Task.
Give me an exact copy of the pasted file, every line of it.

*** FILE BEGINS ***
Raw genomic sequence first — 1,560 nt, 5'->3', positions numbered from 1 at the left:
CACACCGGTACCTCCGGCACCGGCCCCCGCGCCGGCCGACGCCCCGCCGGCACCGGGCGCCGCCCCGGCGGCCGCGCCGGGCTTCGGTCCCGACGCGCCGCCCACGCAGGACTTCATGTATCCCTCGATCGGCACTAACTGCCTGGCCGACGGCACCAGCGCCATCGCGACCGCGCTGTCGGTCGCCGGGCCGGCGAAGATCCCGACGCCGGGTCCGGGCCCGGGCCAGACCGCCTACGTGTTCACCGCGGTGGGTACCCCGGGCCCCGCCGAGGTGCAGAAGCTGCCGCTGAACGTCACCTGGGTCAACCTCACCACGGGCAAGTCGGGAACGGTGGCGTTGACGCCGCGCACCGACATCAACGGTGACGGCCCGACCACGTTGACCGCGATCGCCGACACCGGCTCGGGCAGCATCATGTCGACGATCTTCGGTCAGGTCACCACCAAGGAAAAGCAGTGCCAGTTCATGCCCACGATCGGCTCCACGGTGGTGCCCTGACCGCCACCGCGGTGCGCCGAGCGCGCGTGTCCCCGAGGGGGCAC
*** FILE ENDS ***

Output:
Raw genomic sequence first — 1,560 nt, 5'->3', positions numbered from 1 at the left:
CACACCGGTACCTCCGGCACCGGCCCCCGCGCCGGCCGACGCCCCGCCGGCACCGGGCGCCGCCCCGGCGGCCGCGCCGGGCTTCGGTCCCGACGCGCCGCCCACGCAGGACTTCATGTATCCCTCGATCGGCACTAACTGCCTGGCCGACGGCACCAGCGCCATCGCGACCGCGCTGTCGGTCGCCGGGCCGGCGAAGATCCCGACGCCGGGTCCGGGCCCGGGCCAGACCGCCTACGTGTTCACCGCGGTGGGTACCCCGGGCCCCGCCGAGGTGCAGAAGCTGCCGCTGAACGTCACCTGGGTCAACCTCACCACGGGCAAGTCGGGAACGGTGGCGTTGACGCCGCGCACCGACATCAACGGTGACGGCCCGACCACGTTGACCGCGATCGCCGACACCGGCTCGGGCAGCATCATGTCGACGATCTTCGGTCAGGTCACCACCAAGGAAAAGCAGTGCCAGTTCATGCCCACGATCGGCTCCACGGTGGTGCCCTGACCGCCACCGCGGTGCGCCGAGCGCGCGTGTCCCCGAGGGGGCAC